'These kids are ticking time bombs': The threat of youth basketball
ESPN.com reports on the increased risk of overuse injuries in youth basketball players, and the 2016 guidelines issued by the NBA and USA Basketball, which suggest delaying specialization for young players in basketball until they're 14 or older; limiting high-density scheduling based on age-appropriate guidelines through high school; and ensuring rest from organized basketball at least one day a week and extended time away each year.
The guidelines were influenced by a group led by John P. DiFiori, MD, FACSM, chief of Primary Care Sports Medicine Service at HSS, who has been studying youth sports and overuse injuries for more than 25 years. However, the lack of a national governing body for youth basketball makes a uniform system of rules difficult.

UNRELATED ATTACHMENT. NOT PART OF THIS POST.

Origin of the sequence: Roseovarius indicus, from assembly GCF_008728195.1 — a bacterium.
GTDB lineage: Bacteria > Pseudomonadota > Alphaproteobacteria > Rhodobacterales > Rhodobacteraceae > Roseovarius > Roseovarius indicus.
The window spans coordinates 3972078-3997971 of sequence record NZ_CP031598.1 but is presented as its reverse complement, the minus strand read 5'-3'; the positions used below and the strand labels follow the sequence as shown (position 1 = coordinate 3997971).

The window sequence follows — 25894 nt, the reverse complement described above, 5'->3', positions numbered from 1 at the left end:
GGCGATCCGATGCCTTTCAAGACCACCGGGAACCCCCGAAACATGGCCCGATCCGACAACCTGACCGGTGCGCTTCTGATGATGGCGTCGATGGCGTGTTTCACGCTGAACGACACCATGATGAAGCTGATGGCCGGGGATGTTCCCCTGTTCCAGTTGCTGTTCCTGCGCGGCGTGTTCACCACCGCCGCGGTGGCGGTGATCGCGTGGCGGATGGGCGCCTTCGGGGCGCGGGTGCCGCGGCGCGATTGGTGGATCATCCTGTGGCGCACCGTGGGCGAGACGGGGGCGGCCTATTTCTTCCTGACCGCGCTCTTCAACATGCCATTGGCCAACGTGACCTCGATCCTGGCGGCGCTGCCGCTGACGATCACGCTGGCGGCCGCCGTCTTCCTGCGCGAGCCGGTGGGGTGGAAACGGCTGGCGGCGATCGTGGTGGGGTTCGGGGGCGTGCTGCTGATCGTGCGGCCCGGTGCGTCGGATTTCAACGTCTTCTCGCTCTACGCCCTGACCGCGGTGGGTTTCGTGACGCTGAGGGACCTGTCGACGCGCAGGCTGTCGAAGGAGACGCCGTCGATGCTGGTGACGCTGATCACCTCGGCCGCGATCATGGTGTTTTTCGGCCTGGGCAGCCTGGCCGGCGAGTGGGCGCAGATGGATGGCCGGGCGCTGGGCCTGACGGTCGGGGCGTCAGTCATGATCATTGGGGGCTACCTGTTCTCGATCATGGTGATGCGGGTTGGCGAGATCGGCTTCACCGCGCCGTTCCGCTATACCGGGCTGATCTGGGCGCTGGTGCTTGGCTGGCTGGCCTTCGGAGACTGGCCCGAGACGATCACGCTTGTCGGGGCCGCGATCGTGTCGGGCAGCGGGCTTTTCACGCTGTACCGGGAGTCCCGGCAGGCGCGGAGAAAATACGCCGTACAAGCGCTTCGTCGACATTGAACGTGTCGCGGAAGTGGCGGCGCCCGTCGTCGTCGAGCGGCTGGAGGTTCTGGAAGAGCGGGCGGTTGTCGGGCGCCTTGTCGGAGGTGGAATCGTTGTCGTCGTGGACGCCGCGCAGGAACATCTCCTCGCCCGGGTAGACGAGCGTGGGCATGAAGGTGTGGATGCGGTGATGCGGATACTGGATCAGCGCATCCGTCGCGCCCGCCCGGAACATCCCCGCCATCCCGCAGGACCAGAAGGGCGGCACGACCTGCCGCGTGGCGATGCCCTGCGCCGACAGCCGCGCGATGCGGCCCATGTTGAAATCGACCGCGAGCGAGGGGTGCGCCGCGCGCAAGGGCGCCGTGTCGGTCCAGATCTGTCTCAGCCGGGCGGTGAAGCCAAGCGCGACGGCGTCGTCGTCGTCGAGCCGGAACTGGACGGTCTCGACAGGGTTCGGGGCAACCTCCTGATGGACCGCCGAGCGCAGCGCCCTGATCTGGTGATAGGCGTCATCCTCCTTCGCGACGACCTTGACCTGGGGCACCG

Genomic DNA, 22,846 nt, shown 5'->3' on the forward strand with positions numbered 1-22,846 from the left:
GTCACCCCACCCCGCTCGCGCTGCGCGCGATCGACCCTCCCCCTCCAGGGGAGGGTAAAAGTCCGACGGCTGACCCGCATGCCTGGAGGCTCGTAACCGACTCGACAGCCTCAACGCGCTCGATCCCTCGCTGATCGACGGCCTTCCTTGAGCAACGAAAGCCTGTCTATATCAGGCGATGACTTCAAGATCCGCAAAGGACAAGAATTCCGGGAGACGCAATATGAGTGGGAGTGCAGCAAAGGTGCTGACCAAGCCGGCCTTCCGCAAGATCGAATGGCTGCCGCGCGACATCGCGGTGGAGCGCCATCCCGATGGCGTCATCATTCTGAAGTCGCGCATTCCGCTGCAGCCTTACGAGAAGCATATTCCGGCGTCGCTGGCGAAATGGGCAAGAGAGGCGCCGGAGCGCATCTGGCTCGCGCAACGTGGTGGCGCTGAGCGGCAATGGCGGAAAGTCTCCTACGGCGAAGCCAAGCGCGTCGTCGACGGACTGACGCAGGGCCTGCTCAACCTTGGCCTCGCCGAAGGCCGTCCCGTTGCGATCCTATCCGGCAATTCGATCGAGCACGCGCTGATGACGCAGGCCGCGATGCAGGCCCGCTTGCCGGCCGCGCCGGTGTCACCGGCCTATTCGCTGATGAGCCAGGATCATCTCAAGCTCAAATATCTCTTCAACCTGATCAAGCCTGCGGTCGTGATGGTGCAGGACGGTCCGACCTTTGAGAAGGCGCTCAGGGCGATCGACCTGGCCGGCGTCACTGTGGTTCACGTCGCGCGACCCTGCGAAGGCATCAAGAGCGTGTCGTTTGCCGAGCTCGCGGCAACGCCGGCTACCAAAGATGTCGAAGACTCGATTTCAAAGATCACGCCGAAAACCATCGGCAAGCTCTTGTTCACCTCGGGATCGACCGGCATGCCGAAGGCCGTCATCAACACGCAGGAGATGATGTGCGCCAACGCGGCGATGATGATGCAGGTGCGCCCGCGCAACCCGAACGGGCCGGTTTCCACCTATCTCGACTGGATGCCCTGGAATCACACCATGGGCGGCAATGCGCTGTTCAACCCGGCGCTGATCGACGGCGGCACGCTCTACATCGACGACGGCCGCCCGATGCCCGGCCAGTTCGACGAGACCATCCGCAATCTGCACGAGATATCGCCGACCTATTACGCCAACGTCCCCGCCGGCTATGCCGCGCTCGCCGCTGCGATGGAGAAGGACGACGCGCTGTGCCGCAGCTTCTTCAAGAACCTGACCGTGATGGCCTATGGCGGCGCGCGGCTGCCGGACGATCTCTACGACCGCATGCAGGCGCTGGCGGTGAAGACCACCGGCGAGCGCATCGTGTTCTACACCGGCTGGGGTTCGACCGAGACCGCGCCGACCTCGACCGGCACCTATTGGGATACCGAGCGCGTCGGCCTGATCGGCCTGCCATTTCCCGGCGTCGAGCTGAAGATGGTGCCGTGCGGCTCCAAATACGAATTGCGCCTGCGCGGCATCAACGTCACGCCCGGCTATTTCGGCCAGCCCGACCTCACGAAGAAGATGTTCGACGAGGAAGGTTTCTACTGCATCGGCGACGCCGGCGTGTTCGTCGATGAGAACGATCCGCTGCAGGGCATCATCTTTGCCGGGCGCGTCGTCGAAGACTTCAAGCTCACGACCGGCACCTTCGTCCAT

ESPN.com spoke to Dr. DiFiori, who said the concerns have only grown more persuasive in the age of specialization. In basketball, overuse can lead to chronic ankle injuries, development of joint and cartilage issues, even spine problems. "I don't think people realize how common back problems are, among NBA athletes," said, Dr. DiFiori. “That sort of accumulation of the injuries, or the development of asymmetries, muscle tendon dysfunction, etc. That certainly can shorten a career span,” he added.
Read the full article at ESPN.com.